Tunneling FTP in Active Mode
In active mode, the FTP client creates a listener on a local port, for a data
channel from the FTP server to the FTP client, and requests the channel by
sending the IP address and the port number to the FTP server in a command of the
PORT 10,1,60,99,6,12. The Secure Shell client intercepts this
command and creates a remote port forwarding from the localhost address of the Secure Shell server
to the address and port specified in the
After creating the tunnel, the Secure Shell client rewrites the address
and port in the
PORT command to point to the newly opened remote forwarding on
the Secure Shell server and sends it to the FTP server. Now the FTP server will
open a data channel to the address and port in the
PORT command, effectively
forwarding the data through the Secure Shell connection. The Secure Shell client passes
the incoming data to the original listener created by the FTP client. The net
effect is that the data channel is secure the whole way except from the Secure
Shell client to the FTP client. This sequence of events takes place automatically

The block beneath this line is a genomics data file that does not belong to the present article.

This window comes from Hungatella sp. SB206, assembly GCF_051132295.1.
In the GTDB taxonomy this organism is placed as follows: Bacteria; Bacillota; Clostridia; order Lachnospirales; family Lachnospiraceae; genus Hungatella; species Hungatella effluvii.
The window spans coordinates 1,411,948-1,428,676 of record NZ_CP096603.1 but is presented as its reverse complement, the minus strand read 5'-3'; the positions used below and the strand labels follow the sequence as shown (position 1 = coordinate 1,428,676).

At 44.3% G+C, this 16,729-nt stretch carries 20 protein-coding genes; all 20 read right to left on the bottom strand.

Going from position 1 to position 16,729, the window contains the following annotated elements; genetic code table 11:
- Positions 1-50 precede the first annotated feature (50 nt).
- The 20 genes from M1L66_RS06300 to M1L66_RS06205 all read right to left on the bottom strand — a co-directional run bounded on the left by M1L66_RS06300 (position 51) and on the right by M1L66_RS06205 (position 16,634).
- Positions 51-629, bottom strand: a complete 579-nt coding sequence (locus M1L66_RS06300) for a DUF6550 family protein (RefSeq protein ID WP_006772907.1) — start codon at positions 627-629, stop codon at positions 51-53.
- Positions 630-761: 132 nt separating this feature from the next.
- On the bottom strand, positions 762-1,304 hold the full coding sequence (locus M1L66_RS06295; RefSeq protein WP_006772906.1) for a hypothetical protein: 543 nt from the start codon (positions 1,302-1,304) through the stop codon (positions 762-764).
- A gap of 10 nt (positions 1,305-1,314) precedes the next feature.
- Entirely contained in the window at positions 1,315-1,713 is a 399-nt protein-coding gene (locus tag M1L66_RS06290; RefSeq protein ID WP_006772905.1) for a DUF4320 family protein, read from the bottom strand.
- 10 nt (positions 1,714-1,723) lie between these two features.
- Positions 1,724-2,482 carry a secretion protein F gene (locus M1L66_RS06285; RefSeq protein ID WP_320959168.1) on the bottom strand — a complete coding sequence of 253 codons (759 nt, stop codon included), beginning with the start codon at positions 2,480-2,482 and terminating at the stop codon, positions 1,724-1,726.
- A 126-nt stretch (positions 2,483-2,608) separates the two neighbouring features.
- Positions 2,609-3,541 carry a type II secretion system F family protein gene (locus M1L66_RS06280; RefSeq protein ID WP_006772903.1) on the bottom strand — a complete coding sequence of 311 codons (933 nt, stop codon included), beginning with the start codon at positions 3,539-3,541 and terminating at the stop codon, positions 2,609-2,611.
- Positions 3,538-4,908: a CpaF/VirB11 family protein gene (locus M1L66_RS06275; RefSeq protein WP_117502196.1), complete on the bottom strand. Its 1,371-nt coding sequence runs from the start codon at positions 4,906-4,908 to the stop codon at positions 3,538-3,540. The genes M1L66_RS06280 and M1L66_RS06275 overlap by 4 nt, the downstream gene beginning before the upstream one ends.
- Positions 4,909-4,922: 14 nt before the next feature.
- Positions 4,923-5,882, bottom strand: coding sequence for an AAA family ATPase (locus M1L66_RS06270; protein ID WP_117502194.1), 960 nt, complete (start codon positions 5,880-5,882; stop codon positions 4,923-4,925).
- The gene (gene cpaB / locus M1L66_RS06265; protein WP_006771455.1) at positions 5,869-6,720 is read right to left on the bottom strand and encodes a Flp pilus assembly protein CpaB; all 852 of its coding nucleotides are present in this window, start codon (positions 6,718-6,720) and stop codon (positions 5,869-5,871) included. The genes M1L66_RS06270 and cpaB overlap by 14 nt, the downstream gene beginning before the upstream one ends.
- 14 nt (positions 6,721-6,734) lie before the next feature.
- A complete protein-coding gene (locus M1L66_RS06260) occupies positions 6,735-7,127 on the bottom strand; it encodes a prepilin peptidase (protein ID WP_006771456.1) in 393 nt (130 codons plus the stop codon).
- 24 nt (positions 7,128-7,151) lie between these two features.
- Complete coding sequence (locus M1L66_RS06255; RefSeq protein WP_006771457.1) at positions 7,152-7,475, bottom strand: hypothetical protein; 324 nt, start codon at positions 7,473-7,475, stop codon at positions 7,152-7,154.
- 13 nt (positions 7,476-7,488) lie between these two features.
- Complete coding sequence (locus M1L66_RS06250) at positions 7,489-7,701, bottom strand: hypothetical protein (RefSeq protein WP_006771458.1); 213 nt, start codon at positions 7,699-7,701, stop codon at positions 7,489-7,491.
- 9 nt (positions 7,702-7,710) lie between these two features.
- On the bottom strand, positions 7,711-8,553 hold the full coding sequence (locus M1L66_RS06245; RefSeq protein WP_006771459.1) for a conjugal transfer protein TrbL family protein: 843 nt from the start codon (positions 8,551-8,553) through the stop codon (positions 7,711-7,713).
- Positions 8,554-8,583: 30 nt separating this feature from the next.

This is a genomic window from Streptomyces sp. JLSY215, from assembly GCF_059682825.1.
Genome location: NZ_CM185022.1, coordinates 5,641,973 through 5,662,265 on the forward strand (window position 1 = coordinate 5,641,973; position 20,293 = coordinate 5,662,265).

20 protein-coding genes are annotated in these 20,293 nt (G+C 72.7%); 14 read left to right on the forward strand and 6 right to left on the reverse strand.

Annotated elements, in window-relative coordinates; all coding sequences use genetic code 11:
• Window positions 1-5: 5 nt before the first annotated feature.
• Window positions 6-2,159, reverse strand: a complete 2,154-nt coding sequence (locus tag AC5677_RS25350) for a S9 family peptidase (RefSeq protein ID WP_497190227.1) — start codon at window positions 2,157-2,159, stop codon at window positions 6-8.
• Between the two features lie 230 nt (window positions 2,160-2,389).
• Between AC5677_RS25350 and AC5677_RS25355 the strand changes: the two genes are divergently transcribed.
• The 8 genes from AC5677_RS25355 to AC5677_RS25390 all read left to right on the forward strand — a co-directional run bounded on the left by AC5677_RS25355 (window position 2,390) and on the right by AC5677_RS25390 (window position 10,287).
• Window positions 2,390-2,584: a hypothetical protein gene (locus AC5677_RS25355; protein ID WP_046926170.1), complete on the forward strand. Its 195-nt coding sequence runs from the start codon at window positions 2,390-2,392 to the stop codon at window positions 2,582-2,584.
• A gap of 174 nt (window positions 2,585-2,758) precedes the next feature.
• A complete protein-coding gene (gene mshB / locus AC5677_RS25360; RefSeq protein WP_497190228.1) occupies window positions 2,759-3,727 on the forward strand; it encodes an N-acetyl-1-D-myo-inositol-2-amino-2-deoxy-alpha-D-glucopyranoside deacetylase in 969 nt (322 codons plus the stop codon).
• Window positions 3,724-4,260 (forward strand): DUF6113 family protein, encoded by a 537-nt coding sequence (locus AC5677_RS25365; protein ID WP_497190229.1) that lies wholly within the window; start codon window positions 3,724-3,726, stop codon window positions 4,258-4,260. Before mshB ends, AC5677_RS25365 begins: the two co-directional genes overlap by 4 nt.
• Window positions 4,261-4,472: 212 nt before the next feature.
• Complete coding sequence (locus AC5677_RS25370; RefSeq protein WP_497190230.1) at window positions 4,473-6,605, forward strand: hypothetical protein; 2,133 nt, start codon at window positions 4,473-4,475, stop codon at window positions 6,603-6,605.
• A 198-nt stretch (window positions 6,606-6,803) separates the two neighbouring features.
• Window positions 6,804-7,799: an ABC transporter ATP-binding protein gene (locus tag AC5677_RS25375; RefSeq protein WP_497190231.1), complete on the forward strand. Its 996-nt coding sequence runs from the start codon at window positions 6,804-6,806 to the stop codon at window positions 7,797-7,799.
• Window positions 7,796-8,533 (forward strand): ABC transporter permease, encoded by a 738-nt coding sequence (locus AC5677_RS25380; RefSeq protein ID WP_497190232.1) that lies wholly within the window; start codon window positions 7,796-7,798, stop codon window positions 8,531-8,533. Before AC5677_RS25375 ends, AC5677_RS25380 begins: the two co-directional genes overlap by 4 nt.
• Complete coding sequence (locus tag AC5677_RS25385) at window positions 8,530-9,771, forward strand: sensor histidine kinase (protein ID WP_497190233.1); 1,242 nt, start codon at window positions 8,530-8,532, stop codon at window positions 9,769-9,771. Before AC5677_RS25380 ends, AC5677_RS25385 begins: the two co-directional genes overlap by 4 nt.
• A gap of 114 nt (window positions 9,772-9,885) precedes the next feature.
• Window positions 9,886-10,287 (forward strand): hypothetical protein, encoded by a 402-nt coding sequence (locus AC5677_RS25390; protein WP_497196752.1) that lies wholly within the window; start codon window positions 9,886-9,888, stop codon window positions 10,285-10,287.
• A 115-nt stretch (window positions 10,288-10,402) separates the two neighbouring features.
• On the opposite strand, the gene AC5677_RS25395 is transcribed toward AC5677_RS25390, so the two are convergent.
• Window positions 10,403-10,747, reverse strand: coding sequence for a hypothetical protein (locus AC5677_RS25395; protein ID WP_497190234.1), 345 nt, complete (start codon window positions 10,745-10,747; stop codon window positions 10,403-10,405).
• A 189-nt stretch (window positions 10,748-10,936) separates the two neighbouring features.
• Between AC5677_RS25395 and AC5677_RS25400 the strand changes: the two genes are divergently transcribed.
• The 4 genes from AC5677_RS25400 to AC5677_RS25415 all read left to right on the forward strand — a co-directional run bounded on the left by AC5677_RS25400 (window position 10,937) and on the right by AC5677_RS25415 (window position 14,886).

for every data channel.
Since the tunnel is made to a localhost address on the Secure Shell
client machine, the FTP client must be run on the same host as the Secure Shell
client if passive mode is used.
Where end-to-end encryption of FTP data channels is desired, the FTP server and
Secure Shell server need to reside on the same host, and the FTP client and the
Secure Shell client will likewise need to reside on the same host. If this is
the case, both active or passive mode can be used.
Note: Consider using
scp2 instead of FTP
forwarding to secure file transfers. It will require less configuration than FTP
forwarding, since SSH Tectia Server for IBM z/OS already has
sft-server-g3 as a
scp2 clients are included in
the distribution. Managing remote user restrictions on the server
machine will be easier, since you do not have to do it also for FTP.